The night sky on Monday was painted in a strawberry hue with the full moon in all its glory. This full Moon, called the Strawberry Moon, gets its name from the Algonquin tribes in North America, who harvested wild berries at exactly this time in the year, according to NASA.
When the Sun appears highest in the sky near the summer solstice, the Full Moon opposite the Sun generally appears lowest in the sky. Particularly for Europe’s higher latitudes, the full Moon nearest the summer solstice shines through more atmosphere than at other times of the year. This can give the full Moon a reddish or rose color, mainly because it is the colour of the rising sun, according to NASA.
The Strawberry Moon that began at 2 pm IST on 17 June, Monday will be visible for about three full days around the same time, from Sunday night to Tuesday evening, according to Gordon Johnston at NASA.
Observers will also be able to see the planet Jupiter shine during the full Moon till 4 pm IST on 18 June, Tuesday.
Around every 20 years, the Strawberry Moon coincides with the summer solstice, which is either on June 20, 21, or 22.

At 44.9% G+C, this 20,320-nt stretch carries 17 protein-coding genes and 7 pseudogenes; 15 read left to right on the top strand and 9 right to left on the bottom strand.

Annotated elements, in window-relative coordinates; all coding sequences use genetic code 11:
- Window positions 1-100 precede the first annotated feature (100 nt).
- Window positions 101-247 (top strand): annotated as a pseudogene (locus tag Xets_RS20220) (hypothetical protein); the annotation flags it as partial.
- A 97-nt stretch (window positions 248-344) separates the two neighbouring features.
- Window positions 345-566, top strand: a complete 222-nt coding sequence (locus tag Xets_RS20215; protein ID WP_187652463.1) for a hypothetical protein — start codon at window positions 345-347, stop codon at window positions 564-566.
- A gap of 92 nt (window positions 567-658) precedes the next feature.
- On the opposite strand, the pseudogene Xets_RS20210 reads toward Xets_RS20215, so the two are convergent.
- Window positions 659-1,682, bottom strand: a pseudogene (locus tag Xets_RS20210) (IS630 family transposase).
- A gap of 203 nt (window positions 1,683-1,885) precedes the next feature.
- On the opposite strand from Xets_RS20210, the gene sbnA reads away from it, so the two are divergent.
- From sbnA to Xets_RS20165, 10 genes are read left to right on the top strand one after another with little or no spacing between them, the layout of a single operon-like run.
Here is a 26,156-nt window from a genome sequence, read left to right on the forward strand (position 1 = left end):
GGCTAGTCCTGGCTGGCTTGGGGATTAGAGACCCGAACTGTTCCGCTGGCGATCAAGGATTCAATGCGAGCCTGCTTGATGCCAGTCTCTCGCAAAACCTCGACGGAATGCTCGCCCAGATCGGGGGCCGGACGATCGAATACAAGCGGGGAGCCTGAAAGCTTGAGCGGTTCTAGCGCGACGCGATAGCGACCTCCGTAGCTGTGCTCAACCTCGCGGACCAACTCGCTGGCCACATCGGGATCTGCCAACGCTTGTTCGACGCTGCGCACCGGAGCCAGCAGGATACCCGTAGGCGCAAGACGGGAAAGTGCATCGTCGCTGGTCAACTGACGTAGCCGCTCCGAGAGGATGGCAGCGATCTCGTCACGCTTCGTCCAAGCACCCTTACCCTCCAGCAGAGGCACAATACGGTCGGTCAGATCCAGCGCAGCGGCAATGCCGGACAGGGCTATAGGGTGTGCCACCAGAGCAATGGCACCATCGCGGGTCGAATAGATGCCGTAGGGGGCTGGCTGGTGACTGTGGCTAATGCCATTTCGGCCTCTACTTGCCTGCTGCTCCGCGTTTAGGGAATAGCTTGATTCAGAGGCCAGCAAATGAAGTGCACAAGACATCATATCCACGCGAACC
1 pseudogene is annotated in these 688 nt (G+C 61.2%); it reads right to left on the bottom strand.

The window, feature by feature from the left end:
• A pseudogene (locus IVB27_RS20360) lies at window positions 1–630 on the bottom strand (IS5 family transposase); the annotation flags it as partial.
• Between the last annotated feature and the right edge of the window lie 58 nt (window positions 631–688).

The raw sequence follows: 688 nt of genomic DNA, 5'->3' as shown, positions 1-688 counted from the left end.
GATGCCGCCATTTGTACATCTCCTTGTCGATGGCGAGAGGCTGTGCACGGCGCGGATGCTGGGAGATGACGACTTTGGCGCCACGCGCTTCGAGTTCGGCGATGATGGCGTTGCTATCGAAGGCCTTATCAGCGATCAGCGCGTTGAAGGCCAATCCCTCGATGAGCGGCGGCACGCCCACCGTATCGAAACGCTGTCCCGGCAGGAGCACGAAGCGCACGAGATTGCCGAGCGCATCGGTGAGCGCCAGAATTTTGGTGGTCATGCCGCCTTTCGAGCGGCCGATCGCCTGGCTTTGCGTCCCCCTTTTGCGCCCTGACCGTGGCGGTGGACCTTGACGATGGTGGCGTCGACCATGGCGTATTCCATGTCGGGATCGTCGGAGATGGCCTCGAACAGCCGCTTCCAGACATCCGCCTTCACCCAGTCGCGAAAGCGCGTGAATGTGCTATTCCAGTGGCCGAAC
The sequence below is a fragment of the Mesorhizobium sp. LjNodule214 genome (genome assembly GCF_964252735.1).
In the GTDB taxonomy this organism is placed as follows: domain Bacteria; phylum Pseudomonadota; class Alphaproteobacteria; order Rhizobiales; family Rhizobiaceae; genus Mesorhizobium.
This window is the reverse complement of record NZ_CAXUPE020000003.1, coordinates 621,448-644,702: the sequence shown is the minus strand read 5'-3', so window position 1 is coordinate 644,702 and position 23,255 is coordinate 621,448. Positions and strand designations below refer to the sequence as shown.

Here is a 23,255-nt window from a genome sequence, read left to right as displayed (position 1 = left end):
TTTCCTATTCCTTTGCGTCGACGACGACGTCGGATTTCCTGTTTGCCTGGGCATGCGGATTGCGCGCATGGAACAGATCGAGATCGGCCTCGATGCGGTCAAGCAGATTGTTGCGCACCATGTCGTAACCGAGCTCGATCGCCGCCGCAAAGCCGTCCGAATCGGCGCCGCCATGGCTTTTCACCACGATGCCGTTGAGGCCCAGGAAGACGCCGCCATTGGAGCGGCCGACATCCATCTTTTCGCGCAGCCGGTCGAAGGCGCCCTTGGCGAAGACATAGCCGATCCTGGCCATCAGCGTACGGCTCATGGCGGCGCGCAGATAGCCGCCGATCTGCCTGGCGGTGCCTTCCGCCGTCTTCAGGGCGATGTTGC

The phenomenon is called ‘Strawberry moon’ because the Old Farmers Almanac says the Alongquin tribes, based around New England and Lake Superior in the US, marked the phenomenon in concurrence with the strawberry harvest season.
There are other old myths surrounding the Strawberry moon. Europeans also call this moon a Mead Moon or the Honey Moon. Mead is a drink that is made by fermenting honey that has been mixed with water, fruits, grains or spices. June was usually the time for marriages in Europe, which made the "Honey Moon" literally significant. The Moon also gets its name from the fact that honey was harvested during this time of the moon.
The seventh full moon of the year, 16 July will be the Buck Moon.